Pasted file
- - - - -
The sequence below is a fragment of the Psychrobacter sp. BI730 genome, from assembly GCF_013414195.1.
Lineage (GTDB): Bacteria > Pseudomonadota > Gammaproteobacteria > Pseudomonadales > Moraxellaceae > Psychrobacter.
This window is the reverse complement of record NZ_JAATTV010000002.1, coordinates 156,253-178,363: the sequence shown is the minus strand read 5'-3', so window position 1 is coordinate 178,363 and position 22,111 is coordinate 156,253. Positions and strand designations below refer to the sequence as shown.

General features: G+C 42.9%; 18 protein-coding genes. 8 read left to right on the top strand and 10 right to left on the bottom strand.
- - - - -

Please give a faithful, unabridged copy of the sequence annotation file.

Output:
The sequence below is a fragment of the Psychrobacter sp. BI730 genome, from assembly GCF_013414195.1.
Lineage (GTDB): Bacteria > Pseudomonadota > Gammaproteobacteria > Pseudomonadales > Moraxellaceae > Psychrobacter.
This window is the reverse complement of record NZ_JAATTV010000002.1, coordinates 156,253-178,363: the sequence shown is the minus strand read 5'-3', so window position 1 is coordinate 178,363 and position 22,111 is coordinate 156,253. Positions and strand designations below refer to the sequence as shown.

General features: G+C 42.9%; 18 protein-coding genes. 8 read left to right on the top strand and 10 right to left on the bottom strand.